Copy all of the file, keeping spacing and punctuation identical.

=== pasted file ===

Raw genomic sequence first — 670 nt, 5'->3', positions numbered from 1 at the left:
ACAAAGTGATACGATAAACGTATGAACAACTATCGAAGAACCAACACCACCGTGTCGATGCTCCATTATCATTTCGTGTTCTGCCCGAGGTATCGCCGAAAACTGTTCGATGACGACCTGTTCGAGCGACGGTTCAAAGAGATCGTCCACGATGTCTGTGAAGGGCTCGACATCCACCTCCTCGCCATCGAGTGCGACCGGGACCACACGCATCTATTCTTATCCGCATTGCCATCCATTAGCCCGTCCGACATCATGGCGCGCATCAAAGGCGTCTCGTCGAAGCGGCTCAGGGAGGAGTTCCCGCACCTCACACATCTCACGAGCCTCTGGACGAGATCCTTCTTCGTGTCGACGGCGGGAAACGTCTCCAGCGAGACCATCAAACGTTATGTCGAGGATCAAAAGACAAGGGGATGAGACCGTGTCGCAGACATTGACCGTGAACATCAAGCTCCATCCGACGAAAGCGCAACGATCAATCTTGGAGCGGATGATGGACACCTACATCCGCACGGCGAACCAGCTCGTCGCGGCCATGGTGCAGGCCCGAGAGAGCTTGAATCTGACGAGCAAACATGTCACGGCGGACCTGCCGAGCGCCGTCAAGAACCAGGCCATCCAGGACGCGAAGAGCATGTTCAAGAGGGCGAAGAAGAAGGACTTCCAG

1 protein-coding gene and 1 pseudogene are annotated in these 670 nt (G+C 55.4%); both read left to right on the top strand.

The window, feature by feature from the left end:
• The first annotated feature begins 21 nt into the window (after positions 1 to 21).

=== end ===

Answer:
Raw genomic sequence first — 670 nt, 5'->3', positions numbered from 1 at the left:
ACAAAGTGATACGATAAACGTATGAACAACTATCGAAGAACCAACACCACCGTGTCGATGCTCCATTATCATTTCGTGTTCTGCCCGAGGTATCGCCGAAAACTGTTCGATGACGACCTGTTCGAGCGACGGTTCAAAGAGATCGTCCACGATGTCTGTGAAGGGCTCGACATCCACCTCCTCGCCATCGAGTGCGACCGGGACCACACGCATCTATTCTTATCCGCATTGCCATCCATTAGCCCGTCCGACATCATGGCGCGCATCAAAGGCGTCTCGTCGAAGCGGCTCAGGGAGGAGTTCCCGCACCTCACACATCTCACGAGCCTCTGGACGAGATCCTTCTTCGTGTCGACGGCGGGAAACGTCTCCAGCGAGACCATCAAACGTTATGTCGAGGATCAAAAGACAAGGGGATGAGACCGTGTCGCAGACATTGACCGTGAACATCAAGCTCCATCCGACGAAAGCGCAACGATCAATCTTGGAGCGGATGATGGACACCTACATCCGCACGGCGAACCAGCTCGTCGCGGCCATGGTGCAGGCCCGAGAGAGCTTGAATCTGACGAGCAAACATGTCACGGCGGACCTGCCGAGCGCCGTCAAGAACCAGGCCATCCAGGACGCGAAGAGCATGTTCAAGAGGGCGAAGAAGAAGGACTTCCAG

1 protein-coding gene and 1 pseudogene are annotated in these 670 nt (G+C 55.4%); both read left to right on the top strand.

The window, feature by feature from the left end:
• The first annotated feature begins 21 nt into the window (after positions 1 to 21).